Home » Tanzania » Business consulting, Bahati, new wheelchairs and ‘market day’

Summer 2021 newsletter


Kevin and Marilyn McDonough, Tanzania

Fundi John, far left, with (from left): Pamba, Tatu, Joshua, Marondi and Esther in their new wheelchairs. All eventually got tables. Back row: Parents with Sister Juliana.

We are now in our third year in Musoma, Tanzania. We have formed many friendships and working relationships with all the people we live and work with every day. One does not live these experiences without being changed and transformed. Thankfully we have been able to stay reasonably healthy. As always, we cannot help but be humbled by the amazing people we live and work with.

 

From Kevin:

I continue to have a busy schedule and often long days as I work with many of the Musoma diocese’s business enterprises and schools on financial performance, management structure and business software. I work with the diocese’s bookshop, shopping complex and conference center, several diocesan schools, St. Justin’s Centre for Children with Disabilities and the Immaculate Heart Sisters of Africa here in Musoma.

Thankfully all the projects that I have completed are continuing to operate well and sustainably. As we have worked in Musoma for some time, we now have established a network of contacts and colleagues that we can draw upon to get things done and deal with various challenges that occur daily. The work I do at St. Justin’s is especially poignant as the need there is almost overwhelming and these children deserve food, shelter, care and the opportunity to learn skills to survive in this world.

 

Bahati eating lunch with a fork

From Marilyn:

Six new students have arrived at St. Justin’s in recent months. One of the new students is 6-year-old Bahati. He is the youngest of six children and was born without arms. His father ran away three months after Bahati was born. Bahati stayed inside his house most of the time. One day Bahati told his mother that he could feed himself. Remarkably, he learned to feed himself and drink out of a cup using his feet.

His mother did not know that he could attend school. One day a member of parliament heard about him and visited the family and told them about St. Justin’s. The mother brought Bahati to St. Justin’s the next day for a visit. Even though they lived far away, Bahati refused to go back home. He said he wanted to go to school. Mama had no change of clothes for him, but the staff found some and he stayed.

We are very thankful that he found St. Justin’s. Bahati seems to be very bright. His conversation is way beyond his years, and he makes careful observations about others. He continually surprises me. He quickly became popular with the other children. He loves to play and sometimes gives another child a light kick to get them to chase him. I have every hope that he will have a successful life.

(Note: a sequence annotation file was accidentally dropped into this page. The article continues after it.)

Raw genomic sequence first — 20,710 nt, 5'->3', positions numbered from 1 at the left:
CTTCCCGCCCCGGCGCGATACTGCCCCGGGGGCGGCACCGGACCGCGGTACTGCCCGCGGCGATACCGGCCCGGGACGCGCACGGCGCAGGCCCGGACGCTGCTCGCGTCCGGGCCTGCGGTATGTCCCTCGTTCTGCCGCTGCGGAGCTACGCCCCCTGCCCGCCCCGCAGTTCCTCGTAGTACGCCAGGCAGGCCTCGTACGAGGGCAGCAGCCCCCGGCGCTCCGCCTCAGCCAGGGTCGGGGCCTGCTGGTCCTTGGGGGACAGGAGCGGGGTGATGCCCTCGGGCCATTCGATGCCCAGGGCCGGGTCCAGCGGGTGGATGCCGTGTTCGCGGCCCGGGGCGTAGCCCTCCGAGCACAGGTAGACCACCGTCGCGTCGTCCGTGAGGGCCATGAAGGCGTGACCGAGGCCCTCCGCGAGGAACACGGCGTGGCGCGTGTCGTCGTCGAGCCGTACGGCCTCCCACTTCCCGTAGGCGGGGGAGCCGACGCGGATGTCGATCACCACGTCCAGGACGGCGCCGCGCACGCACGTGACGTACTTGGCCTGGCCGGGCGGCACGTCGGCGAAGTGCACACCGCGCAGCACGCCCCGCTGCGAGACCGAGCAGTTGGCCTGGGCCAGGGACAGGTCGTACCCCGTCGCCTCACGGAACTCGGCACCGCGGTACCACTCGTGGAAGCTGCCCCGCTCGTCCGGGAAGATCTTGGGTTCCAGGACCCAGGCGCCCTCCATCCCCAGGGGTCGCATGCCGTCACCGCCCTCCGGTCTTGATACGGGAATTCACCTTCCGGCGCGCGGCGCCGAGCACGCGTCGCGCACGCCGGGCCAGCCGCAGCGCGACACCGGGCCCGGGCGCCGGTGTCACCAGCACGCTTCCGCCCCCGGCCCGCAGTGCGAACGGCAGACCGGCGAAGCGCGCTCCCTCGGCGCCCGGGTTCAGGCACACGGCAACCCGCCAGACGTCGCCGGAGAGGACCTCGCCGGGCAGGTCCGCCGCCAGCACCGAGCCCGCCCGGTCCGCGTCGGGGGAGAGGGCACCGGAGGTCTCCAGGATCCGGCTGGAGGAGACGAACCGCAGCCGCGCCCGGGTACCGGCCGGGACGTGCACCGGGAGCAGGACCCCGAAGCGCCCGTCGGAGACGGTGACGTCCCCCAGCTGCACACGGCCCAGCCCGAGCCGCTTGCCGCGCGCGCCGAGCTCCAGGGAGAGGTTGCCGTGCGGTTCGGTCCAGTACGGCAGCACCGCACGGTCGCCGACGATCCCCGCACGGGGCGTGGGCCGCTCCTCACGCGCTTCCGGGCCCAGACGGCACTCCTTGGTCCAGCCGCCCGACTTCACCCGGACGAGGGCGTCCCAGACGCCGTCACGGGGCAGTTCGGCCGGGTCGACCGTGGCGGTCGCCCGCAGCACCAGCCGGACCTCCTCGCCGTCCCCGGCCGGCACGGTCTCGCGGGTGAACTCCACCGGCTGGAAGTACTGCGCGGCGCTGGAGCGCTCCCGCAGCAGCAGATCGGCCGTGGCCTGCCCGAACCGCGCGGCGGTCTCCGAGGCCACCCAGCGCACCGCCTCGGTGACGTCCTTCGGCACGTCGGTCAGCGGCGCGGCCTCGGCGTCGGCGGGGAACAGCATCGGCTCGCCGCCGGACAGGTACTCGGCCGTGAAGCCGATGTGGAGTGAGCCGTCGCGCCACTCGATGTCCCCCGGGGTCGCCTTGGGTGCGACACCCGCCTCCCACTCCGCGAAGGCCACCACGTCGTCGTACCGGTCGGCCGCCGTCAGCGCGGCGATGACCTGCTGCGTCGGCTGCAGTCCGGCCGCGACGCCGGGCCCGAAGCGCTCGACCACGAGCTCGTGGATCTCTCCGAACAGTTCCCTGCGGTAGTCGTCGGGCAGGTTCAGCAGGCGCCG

I especially want to thank the generous donors who enabled us to get wheelchairs for five needy children (see top photo on first page). They are Pamba, Tatu, Joshua, Marondi, and Esther. Marondi and Esther are not able to attend St. Justin’s, but they are part of our outreach program. We visit the families in our outreach program regularly to provide suggestions and support.

John, the fundi (skilled worker) who made the wheelchairs, is also disabled. He is now making special bicycles for Joshua and Tatu that they can pedal with their hands. This will help them develop hand and arm strength and allow them to move independently.

Kevin with the St. Justin’s children at the “market” with a fruit and vegetable stand.

We have a Tuesday afternoon activity program to give the children another opportunity for sports and games. We recently added an additional educational component. Mwalimu Maiga (one of the sign language teachers) said that some of the hearing-impaired children were having difficulty learning to tell time and changing money. He fashioned two large clocks out of cardboard for a session on time. The next week, we set up 10 “shops” in the dining hall. The shops sold fruit, vegetables, dishes, pencils, notebooks, biscuits, and candy. I printed pretend money like Tanzanian money.

One child practiced being the seller and one practiced being the buyer. The children practiced making change with the different amounts of money. We did this for 2 weeks. The children especially liked being able to buy candy.

At the end of the term, we had a two-day seminar for the parents of the hearing-impaired children. We discussed children’s rights and spent several hours teaching Tanzanian Sign Language. In addition, each family was given a sign language book to take home. It is crucial for these parents to be able to communicate with their children.

Again, thank you to everyone who has supported our mission work, the children of St. Justin’s and the Immaculate Heart Sisters of Africa. We are so blessed to be in Tanzania and work with such extraordinary people. We pray for you every day and I hope that you will keep us in your prayers also.

Blessings to all,
Kevin and Marilyn

 

 

Marilyn and Kevin McDonough Marilyn and Kevin McDonough
Kevin and Marilyn McDonough serve as Maryknoll lay missioners with the Diocese of Musoma and the Immaculate Heart Sisters of Africa in Musoma, Tanzania.